These tales are told by parents or grandparents still living in Latvia. The tales are very consistent and can be summarized thus:
"Our children/grandchildren were very clever and ambitious from an early age. They were always top of the class and won many awards. But they soon realised they could never realise these great ambitions in little Latvia and so moved away to make them real. Since then they have done wonderfully well. They have won rapid promotion in a major international company. They have a lovely house in a lovely town. They take regular holidays in exotic destinations. Their own children are very clever, top of the class, just like their parents. They are very happy."
They are very happy. This is the thing that always concludes these stories, and is always the thing that adds a very quiet undertone of something less certain, even as you nod and say "That's great" at the photograph you are being shown of a family hugging each other on a sun-soaked beach or skiing down a mountain, a hundred other content families doing likewise in the background.
They are very happy. Probably they are, and they do not burden their parents or grandparents with any darker sides of their lives overseas. That may also be why they constantly send packages back home containing souvenirs of the charming town in which they live, T-shirts emblazoned with the name of the tropical beach and scarves or tea-towels embroidered with the crest of the Alpine ski resort. These items can be seen in every corner of their parents' and grandparents' houses, and seem like exhibits held in evidence at an ongoing trial to decide whether or not they have lost touch with home, whether they have forgotten their roots, and whether they will ever return.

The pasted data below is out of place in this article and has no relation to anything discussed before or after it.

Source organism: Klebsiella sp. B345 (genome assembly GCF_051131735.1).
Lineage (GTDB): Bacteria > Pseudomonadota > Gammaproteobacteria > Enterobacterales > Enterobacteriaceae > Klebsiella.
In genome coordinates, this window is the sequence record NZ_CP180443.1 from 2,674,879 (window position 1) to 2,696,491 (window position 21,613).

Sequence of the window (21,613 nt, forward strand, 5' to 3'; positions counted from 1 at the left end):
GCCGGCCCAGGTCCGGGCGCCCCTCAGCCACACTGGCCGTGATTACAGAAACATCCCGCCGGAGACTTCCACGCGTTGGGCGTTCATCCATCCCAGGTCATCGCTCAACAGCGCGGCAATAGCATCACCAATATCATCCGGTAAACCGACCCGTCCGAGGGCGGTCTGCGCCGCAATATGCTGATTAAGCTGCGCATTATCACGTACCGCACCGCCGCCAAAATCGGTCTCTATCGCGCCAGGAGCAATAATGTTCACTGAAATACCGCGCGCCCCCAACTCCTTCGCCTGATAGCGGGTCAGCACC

They are very happy. The evidence is overwhelming in the emails, the photo albums, the letters and lists of how much cheaper and more expensive things are where they live. The cheaper things make a virtue of their value, the more expensive things of the fact the quality is so much better, so worthy of the extra outlay. We can send you some! Even with postage it is worth it!
They are very happy, that is the main thing. While these words are said again, the speaker always has a strange, one might say tearful look in their eyes. It is supposed to be the look of overwhelming pride, both in those who have left, and in those who gave them such a good upbringing that they could make successes of themselves anywhere in the world.
But at the same time there is something about the knick-knacks around the house, whispering the names of places far away, the English-language mugs in the cupboard, the vast gallery of photographs above the fireplace and in the windows, and above all of the way the words "They are very happy" are spoken that makes one think the watery eyes of the speaker often have a simpler and sadder explanation.